CLEAR Communication.

by Erica L. Pauda, photos by Trace Thomas and Riannon Rowley

Working toward communicating better with patients is something that Dr. Lynn Sweeney, assistant professor of emergency medicine at Brown University in Rhode Island, strives to instill within her employees.

“We decided to come up with the idea of a communications training program,” Sweeney said. “It was our chair’s idea, Dr. Brian Zinc, to collaborate with Texas Tech.”

Coy Callison, Ph.D.
Coy Callison, Ph.D.

The project started when Kevin Stoker, Ph.D., associate dean for faculty affairs in Texas Tech’s College of Mass Communications, just happened to be flying on an airplane discussing his profession with a Rhode Island researcher sitting next to him. As a result, Texas Tech University, as well as four researchers in the mass communications college, were asked to help sustain a communication training program among doctors, nurses and patients at Anderson Rhode Island Hospital.

Coy Callison, Ph.D., associate dean for graduate studies in mass communications at Texas Tech, is one of the main researchers helping to create Project CLEAR.

Communication in everyday life can be a tad different while working in a hospital.

"At times, physicians may get so focused on providing the actual, tactical service, that they overlook the communication portion of it," Callison said. "Project CLEAR is simply a means of reminding physicians that there are two sides of that coin. There’s the tactical part of providing care, and there’s also the part about communicating how this care is going to solve problems."

The training program was developed by Dr. Brian Zinc, chief of emergency medicine, Sweeney, and Adam Rojeck, R.N., and nurse educator. The purpose of bringing in the Texas Tech researchers were to find better ways to keep the communication instilled in hospital employees, so that good communication is not something they have to think about. They will just communicate better.

“Better communication leads to better results,” says Callison.

Trent Seltzer, Ph.D.
Trent Seltzer, Ph.D.

Trent Seltzer, Ph.D., public relations department chairperson in mass communications at Texas Tech, was brought into the project because of his public relations background.

“This had an internal PR component to it,” Seltzer said. “I was interested in getting more involved. That’s what initially attracted me to the project was having some ability to contribute.”

The mass communications team’s part in the training was to teach the employees how to apply their communication skills in practice.

“The patient will be clear as to what their plan of care is,” Seltzer says.

Sweeney came up with training classes in ways of teaching employees different ways of communicating.

“She’s the one who designed the actual training the nurses, doctors, and residents go through,” Seltzer said. “The training focuses on increasing the effectiveness of communication between doctors and nurses.”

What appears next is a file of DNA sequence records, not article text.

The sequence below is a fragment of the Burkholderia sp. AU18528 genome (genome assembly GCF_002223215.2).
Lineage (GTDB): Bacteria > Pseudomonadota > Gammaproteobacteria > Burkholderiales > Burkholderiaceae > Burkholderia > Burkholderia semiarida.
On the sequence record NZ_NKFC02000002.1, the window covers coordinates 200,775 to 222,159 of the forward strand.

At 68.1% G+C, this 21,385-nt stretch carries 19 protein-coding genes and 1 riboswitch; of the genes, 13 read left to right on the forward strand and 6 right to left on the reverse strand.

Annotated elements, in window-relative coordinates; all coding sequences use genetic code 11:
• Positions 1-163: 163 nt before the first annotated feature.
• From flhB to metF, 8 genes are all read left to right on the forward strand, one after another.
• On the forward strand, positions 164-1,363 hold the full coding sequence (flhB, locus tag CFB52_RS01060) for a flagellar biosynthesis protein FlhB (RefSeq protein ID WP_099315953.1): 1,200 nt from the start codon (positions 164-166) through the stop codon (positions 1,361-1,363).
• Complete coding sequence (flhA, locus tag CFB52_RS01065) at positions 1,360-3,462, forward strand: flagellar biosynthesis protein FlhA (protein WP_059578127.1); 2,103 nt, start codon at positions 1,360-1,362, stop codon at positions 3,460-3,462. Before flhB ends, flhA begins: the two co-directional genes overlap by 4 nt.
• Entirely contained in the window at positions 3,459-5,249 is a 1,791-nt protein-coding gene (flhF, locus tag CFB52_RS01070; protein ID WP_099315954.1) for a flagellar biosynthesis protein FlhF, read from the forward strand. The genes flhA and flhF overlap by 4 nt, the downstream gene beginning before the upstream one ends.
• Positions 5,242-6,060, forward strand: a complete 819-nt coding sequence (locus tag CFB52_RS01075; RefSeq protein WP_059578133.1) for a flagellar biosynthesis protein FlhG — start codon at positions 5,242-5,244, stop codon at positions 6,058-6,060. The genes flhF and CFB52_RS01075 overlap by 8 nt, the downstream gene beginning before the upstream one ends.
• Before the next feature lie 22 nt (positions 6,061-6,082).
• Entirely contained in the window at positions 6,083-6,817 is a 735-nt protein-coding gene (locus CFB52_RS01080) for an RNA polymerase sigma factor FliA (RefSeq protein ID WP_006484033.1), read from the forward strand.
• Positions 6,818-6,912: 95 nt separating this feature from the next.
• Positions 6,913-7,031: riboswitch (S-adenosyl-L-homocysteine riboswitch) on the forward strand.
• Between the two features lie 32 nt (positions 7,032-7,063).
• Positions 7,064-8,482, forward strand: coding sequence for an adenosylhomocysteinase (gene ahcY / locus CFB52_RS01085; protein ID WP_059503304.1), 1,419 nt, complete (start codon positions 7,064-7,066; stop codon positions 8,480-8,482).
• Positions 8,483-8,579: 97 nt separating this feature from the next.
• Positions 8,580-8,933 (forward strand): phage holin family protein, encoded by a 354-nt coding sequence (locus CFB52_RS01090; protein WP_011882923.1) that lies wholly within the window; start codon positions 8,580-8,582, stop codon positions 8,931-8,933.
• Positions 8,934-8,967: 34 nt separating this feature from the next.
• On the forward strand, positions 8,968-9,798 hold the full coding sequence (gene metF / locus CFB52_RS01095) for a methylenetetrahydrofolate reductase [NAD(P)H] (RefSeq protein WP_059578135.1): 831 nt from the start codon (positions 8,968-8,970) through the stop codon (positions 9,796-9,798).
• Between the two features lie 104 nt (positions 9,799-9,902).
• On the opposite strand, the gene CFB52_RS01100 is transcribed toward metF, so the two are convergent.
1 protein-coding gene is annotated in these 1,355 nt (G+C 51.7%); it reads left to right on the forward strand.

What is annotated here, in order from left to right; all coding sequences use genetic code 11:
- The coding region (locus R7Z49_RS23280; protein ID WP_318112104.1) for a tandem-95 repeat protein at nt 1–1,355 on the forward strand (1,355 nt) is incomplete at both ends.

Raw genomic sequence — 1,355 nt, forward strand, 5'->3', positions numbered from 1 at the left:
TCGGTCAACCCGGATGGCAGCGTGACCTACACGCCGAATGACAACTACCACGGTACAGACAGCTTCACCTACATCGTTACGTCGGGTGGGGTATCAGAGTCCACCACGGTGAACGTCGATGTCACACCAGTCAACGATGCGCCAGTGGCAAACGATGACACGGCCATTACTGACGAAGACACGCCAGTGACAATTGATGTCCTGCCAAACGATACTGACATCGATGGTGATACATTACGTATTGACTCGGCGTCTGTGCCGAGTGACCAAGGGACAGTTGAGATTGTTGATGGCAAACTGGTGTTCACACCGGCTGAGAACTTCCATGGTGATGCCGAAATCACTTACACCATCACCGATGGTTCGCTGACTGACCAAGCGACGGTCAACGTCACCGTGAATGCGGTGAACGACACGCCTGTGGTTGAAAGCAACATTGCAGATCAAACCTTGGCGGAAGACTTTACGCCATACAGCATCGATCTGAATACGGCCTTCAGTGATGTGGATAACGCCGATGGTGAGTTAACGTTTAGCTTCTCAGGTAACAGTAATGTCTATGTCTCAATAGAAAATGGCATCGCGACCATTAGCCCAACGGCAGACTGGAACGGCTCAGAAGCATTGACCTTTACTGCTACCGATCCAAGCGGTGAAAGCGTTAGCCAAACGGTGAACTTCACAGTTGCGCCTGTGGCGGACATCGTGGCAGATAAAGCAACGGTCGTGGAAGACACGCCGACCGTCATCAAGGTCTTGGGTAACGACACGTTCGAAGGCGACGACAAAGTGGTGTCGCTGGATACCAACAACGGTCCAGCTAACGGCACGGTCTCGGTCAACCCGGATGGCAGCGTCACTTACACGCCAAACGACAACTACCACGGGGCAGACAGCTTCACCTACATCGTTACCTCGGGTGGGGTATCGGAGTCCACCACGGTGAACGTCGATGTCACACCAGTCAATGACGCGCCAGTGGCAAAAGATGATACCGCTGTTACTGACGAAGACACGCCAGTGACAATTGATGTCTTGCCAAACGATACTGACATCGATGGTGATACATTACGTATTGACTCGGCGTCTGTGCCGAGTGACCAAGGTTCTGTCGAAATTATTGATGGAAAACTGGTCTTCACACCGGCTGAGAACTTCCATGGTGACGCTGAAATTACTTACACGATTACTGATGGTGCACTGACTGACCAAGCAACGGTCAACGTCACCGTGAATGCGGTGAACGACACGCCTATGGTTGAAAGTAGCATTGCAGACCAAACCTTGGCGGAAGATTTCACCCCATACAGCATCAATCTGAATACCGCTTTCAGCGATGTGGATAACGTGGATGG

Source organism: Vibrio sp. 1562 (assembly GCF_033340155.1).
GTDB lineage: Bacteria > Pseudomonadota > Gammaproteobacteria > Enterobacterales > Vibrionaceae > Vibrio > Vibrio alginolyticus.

Liz Gardner, Ph.D., Texas Tech assistant professor of public relations, helped come up with different ways to help employees remember what to say.

Liz Gardner, Ph.D.
Liz Gardner, Ph.D.

“I’m very much interested in communication with healthcare providers, not just with individuals who are looking for health information,” she said.

She said that different ways exist to sustain the program after training. One way could just be an occasional e-mail telling employees that they are doing a good job, or employees could have a click message pen to remind them of things to say. Employees will have ways to remember what to say.

“Every employee has reminders of what they learned in training attached to their chest,” Gardner said. “If they need a reminder, all they have to do is look down and read.”

The messages might tell the doctor or physician to ask patients if they are OK with what they have just said, or the message also could tell them how their body language should be. The message may even give them certain sentences to say when showing grief to patients, whatever health care issues they are experiencing.

The project needed a combination of branding, which is how Shannon Bichard, Ph.D., professor in advertising, came into play.

The program is all about clarity: Not just with better relationships, but clear communication among the groups.

“Doctors and nurses were not communicating,” Bichard said.

Shannon Bichard, Ph.D.
Shannon Bichard, Ph.D.

As she was at the hospital, she saw that apparently the communication needed to be more focused among the staff members.

Bichard’s job was to focus branding efforts on the information to the employees. She would refresh their memories with doing activities, as well as with interacting with an attending physician.

“Give people recognition if they notice someone else being clear,” Bichard said.

Being that the project is only one year in progress, the results have been quite successful. Each researcher believes that the project was more successful because of the research done before addressing the training.

At this point, the research team still is working to sustain the project.

“We will be involved for the next couple of years,” Callison said.

Researchers in the College of Mass Communications will continue to head in the positive direction as they will collect more data and monitor the program’s progress.

“It becomes a way that you do communication,” Callison said. mc

Erica L. Pauda is a senior journalism major from Lubbock, Texas.
Trace Thomas is a May 2012 public relations graduate from Levelland, Texas.
Riannon Rowley is a senior electronic media & communications major from El Paso, Texas.

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